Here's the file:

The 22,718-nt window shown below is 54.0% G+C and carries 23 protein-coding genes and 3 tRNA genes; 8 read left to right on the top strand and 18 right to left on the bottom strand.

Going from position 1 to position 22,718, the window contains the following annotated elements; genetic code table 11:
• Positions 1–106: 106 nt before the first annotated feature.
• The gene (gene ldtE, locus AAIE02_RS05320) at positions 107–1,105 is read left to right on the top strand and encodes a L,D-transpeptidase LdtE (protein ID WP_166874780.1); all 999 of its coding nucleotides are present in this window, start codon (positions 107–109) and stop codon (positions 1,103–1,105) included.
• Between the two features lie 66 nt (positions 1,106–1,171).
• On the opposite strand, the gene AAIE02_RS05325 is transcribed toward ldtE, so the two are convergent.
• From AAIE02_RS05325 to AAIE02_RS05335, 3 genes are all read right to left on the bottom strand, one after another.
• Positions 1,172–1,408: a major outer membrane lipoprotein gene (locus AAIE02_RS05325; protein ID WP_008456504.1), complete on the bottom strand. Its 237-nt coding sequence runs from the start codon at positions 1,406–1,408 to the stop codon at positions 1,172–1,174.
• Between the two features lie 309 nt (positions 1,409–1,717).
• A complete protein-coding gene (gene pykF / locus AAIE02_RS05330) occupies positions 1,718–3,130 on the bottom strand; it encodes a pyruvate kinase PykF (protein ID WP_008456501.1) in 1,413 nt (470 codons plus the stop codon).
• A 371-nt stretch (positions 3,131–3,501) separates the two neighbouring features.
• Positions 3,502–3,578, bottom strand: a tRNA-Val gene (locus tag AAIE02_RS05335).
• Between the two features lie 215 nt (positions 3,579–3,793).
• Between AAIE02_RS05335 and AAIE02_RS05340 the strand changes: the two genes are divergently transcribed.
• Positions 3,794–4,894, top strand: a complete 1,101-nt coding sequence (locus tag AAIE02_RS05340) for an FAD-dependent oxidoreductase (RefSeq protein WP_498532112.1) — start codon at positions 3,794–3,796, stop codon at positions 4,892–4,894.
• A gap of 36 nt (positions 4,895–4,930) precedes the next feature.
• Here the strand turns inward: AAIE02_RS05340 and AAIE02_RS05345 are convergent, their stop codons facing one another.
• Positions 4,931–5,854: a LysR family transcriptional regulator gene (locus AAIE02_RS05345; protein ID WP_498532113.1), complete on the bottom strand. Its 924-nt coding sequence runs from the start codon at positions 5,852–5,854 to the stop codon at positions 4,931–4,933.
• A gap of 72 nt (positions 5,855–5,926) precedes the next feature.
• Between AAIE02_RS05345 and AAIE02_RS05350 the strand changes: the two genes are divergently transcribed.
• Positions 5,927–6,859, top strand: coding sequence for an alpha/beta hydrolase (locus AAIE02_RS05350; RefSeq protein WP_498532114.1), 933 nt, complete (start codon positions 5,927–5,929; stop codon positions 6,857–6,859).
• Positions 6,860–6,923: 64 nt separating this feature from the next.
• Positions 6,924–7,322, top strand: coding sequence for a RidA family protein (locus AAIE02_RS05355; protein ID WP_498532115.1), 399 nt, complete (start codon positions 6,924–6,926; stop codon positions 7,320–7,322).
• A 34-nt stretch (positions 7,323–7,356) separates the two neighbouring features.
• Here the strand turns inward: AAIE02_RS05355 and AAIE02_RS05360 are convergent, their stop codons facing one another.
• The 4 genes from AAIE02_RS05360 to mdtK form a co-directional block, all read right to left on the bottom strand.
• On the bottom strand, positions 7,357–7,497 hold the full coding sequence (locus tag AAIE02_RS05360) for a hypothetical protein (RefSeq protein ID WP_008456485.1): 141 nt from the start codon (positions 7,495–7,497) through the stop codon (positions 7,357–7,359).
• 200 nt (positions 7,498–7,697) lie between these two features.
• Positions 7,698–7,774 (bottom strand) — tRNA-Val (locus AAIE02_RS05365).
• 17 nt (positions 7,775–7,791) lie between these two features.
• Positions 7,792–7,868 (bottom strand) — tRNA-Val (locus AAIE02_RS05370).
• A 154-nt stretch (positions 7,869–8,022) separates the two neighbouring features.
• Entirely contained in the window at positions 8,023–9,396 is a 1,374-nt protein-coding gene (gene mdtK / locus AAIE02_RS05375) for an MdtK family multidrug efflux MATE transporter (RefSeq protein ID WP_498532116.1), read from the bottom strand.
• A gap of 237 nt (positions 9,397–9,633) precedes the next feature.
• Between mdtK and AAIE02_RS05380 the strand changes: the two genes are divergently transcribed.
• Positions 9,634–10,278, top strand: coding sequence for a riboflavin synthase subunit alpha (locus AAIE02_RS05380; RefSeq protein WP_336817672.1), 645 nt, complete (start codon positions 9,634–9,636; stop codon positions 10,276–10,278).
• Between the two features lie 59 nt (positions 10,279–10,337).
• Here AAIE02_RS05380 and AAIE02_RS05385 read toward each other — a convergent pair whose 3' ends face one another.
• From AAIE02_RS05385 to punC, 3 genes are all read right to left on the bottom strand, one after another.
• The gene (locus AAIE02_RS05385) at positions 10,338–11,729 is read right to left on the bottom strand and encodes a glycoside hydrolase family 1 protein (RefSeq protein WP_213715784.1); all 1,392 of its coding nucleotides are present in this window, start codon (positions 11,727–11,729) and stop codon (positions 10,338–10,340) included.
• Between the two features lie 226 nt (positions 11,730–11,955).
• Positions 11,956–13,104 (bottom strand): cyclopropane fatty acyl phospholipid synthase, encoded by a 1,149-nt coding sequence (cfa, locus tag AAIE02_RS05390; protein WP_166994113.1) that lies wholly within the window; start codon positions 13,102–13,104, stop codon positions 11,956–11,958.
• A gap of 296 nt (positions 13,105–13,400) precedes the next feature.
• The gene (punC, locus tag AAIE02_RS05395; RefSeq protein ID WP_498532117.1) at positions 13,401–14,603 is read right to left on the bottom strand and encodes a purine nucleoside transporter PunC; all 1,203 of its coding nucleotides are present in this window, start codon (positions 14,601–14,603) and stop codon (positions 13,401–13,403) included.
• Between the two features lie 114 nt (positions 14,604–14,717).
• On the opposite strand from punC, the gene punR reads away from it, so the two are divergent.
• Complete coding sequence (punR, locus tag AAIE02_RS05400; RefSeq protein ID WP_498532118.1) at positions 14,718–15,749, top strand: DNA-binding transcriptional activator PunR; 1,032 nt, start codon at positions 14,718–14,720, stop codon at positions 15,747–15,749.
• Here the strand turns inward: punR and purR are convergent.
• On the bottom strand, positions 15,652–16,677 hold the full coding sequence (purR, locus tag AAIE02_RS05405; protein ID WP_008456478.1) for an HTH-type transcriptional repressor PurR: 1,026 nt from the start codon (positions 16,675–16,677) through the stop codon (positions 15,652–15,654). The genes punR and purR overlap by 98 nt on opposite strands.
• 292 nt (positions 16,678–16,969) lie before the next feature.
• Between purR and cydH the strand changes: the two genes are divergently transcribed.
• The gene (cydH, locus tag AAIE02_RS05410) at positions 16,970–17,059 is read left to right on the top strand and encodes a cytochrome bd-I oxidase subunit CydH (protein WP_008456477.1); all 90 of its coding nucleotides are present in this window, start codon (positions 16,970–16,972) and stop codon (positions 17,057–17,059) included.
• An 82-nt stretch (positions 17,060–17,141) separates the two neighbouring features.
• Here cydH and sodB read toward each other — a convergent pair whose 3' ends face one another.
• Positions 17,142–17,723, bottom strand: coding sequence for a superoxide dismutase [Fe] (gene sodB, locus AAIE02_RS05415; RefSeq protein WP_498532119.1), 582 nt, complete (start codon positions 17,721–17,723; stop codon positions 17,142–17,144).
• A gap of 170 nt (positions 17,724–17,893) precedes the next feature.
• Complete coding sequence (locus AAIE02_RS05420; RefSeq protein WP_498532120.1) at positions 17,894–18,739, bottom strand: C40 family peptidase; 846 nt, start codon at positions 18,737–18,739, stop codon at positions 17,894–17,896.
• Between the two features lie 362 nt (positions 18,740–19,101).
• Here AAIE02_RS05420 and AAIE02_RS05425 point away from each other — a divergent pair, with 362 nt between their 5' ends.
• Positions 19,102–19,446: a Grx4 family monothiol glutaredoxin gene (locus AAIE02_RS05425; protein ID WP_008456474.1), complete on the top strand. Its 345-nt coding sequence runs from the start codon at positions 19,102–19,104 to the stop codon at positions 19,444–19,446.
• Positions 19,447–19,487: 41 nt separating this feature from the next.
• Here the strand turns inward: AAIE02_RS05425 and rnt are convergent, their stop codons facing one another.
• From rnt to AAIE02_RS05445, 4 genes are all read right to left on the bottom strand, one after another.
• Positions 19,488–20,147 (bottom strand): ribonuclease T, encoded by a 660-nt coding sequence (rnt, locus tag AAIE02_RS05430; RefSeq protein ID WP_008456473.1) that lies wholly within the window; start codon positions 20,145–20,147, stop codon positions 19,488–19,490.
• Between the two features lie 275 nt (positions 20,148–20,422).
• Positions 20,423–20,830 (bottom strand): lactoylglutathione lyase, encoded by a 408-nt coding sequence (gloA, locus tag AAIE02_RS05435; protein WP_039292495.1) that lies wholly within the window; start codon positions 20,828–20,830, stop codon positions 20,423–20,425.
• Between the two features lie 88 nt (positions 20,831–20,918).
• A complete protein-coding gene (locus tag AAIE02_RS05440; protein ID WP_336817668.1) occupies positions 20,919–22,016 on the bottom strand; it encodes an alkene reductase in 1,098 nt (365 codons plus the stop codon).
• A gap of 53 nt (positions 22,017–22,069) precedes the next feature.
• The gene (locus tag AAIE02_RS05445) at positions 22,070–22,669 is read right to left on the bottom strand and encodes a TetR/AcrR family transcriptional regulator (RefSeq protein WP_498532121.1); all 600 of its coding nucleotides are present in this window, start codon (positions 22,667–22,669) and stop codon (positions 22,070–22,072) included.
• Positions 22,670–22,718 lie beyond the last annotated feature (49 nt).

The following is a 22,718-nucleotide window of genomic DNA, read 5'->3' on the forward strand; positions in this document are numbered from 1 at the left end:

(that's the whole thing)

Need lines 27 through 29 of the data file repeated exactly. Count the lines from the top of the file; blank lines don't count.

• On the bottom strand, positions 7,357–7,497 hold the full coding sequence (locus tag AAIE02_RS05360) for a hypothetical protein (RefSeq protein ID WP_008456485.1): 141 nt from the start codon (positions 7,495–7,497) through the stop codon (positions 7,357–7,359).
• 200 nt (positions 7,498–7,697) lie between these two features.
• Positions 7,698–7,774 (bottom strand) — tRNA-Val (locus AAIE02_RS05365).